Winter Road Trip Destinations
Where to go when you have to use your vacation days by New Year’s Eve.
Web2Carz Contributing Writer
Published: December 17th, 2011
Winter time isn’t the biggest road trip season—we all know that. But air travel is expensive, sometimes prohibitively so, and when you still want to get away during the colder months, driving might be the only option. But where should you go? Whether you’re trying to break free from your vitamin-D-deprived slump or you already live somewhere sunny and are desperate to see snow, here’s a few great ideas for winter road trips this year.
West Coast/Southwest/Pacific NW
If you’re out west, there’s always the option of hitting Vegas—but chances are, you already knew that and thus have aleady done so at least once. Instead, why not hit the road on the Pacific Coast Highway and check out locales near Seattle or San Francisco. Since you’re not traveling during prime “vacation months,” traffic will likely be lighter, but you’ll still get to see all the roadside attractions.
On the Columbia River between Oregon and Washinton lies Stonehenge, a scale replica built by Sam Hill to memorialize WWI soldiers.
In Northeast California, check out the Lava beds, a national monument that is home to a network of lava bed caves—partially connected underground tubes formed by rapidly cooled lava.
Along the same “nature” vein, Avenue of the Giants, located in Northern California takes you through a forest of giant redwoods. Drive your car through a massive hollowed-out tree truck, or check out a two-story tree house in another hollowed-out tree trunk. Trees are usually pretty boring, but this sounds kind of neat, doesn’t it?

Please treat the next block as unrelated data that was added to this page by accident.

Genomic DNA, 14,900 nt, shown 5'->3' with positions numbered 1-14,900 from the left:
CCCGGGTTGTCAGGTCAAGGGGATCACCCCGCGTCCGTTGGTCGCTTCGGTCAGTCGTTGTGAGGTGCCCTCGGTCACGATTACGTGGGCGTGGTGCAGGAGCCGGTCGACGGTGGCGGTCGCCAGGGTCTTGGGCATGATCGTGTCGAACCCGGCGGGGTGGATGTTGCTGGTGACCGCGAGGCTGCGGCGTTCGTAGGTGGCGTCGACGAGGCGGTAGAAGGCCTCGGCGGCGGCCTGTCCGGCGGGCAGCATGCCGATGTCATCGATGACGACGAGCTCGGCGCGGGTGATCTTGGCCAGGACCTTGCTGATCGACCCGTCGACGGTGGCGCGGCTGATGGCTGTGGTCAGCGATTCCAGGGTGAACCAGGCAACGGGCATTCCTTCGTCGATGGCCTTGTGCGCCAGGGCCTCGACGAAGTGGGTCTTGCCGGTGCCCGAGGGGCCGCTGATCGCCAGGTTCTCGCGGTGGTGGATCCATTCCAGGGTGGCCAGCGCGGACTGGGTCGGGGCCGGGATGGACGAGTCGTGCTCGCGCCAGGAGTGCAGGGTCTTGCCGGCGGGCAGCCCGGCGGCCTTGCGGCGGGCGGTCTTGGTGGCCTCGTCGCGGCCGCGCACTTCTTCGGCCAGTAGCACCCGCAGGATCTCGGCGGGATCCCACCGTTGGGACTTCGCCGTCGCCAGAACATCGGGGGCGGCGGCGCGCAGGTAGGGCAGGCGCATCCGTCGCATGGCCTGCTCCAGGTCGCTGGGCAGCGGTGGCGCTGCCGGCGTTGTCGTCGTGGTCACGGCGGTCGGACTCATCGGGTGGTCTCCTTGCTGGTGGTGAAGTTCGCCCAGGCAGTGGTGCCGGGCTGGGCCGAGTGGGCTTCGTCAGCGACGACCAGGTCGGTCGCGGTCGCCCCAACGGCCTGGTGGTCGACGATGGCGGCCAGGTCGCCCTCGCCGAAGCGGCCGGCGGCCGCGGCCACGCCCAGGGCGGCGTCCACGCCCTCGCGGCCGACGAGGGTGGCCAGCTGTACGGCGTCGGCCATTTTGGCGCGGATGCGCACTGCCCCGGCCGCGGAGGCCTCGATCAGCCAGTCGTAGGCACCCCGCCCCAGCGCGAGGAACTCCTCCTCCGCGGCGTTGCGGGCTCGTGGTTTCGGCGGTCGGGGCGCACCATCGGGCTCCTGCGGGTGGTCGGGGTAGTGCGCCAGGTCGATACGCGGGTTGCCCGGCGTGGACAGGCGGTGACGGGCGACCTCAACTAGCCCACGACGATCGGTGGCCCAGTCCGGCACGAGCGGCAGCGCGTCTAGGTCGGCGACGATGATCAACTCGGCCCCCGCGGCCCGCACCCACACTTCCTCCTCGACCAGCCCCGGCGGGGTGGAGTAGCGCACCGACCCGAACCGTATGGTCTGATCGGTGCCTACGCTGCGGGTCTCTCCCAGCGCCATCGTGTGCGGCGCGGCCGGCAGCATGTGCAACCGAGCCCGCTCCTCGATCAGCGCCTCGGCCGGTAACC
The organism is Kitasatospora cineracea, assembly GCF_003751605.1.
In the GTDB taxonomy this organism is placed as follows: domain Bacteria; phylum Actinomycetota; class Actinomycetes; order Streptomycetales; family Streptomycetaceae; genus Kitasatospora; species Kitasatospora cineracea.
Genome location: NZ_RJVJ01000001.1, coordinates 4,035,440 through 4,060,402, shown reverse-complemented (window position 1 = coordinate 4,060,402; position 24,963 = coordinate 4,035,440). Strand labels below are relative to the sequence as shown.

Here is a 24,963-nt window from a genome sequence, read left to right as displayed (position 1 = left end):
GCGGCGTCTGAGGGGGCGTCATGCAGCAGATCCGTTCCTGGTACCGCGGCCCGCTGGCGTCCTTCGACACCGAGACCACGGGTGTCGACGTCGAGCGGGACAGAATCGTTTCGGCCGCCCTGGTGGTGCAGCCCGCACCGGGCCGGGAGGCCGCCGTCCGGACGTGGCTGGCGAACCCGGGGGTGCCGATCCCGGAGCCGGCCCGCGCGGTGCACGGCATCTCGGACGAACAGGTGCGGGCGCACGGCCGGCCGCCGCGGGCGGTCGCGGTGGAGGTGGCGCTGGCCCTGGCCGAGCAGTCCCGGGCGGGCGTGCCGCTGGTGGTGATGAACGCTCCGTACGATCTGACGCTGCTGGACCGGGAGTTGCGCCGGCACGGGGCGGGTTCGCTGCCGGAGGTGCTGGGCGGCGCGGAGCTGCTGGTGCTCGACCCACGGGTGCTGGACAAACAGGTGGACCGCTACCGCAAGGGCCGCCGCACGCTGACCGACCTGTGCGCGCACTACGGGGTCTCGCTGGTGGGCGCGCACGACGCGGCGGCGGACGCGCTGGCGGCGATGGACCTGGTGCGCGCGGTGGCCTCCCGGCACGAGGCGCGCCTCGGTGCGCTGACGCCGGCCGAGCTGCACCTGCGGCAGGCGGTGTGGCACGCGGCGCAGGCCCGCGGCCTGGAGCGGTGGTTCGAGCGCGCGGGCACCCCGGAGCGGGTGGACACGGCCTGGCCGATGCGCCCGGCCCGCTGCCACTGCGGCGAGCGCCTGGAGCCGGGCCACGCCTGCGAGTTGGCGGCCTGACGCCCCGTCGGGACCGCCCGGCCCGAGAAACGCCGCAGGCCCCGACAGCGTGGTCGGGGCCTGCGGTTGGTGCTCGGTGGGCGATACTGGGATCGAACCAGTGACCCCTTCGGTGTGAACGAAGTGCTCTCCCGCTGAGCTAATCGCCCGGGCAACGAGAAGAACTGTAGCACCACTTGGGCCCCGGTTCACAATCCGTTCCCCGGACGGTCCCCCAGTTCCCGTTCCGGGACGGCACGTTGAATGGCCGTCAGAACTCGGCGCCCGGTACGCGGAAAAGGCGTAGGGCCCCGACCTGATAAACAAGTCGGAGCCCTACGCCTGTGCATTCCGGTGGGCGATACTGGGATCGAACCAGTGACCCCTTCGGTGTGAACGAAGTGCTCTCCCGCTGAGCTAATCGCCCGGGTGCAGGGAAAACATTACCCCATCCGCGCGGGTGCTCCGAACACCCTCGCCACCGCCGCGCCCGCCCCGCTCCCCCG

If you’re sick of your sunshine-state lifestyle and just want a cloudy day, maybe with some snow, head over to Memphis, Tennessee. This year so far, Memphis has gotten more snow than the typically-drowning-in-snow-by-now city of Buffalo, New York. While you’re there, you can check out things like Graceland, Sun Studio, and the Memphis Rock N’ Roll Museum. Try your luck on the Kookamonga burger at the Kooky Canuck, which is made with four pounds of meat; if you finish in under an hour, it’s free (but we can’t promise you won’t get a stomachache). For the kids, we recommend hitting the Children’s Museum of Memphis, the Memphis Zoo, or checking out the march of the famous Peabody ducks.
If Memphis doesn’t sound like your thing, or if you like your beach town but want a slight change of scenery, maybe it’s time to head down to the Florida Keys. With such attractions as Key West, Islamorada, and Key Largo, which was so nice that the Beach Boys sang about it (see: “Kokomo”), there’s plenty of sight-seeing, beach-laying, and sun-catching to go around.
Ah, the Midwest. It’s frigidly cold here during the winter, so it’s unsurprising that if you live in the Midwest, you’d want to skip town to a warmer place for a bit. Though not technically warmer, you can always hit Bourbon Country down in Kentucky and warm yourself up via the ol’ “liquid blanket” that is brown liquor.
If you’re looking to stay inside once you’ve reached your destination, why not head up to the Mall of America in Minnesota? Or, head into Chicago—there’s plenty to do there as far as museums, family fun, famous restaurants, and other sightseeing.
If you feel like braving the cold, check out Illinois’ Starved Rock State Park for a little outdoor adventure, or Wisconsin’s Cave of the Mounds National Landmark. Cave of the Mounds is open year round and tours last one hour.
The Northeast is home to a handful of great metropolitan areas, like New York City, Philadelphia, and Boston. If you live in one of these and haven’t been to some of the other big areas, take a roadtrip to one of the cities you’ve yet to visit.
If you’re trying to get away from the hustle and bustle, though, take a longer drive down to a city like Asheville, North Carolina – not quite the northeast, but NC is on the east coast and we’ve heard nothing but good things about Asheville. It boasts milder temperatures than what you’re probably used to, but also offers panoramic scenery in the form of snow-capped mountains.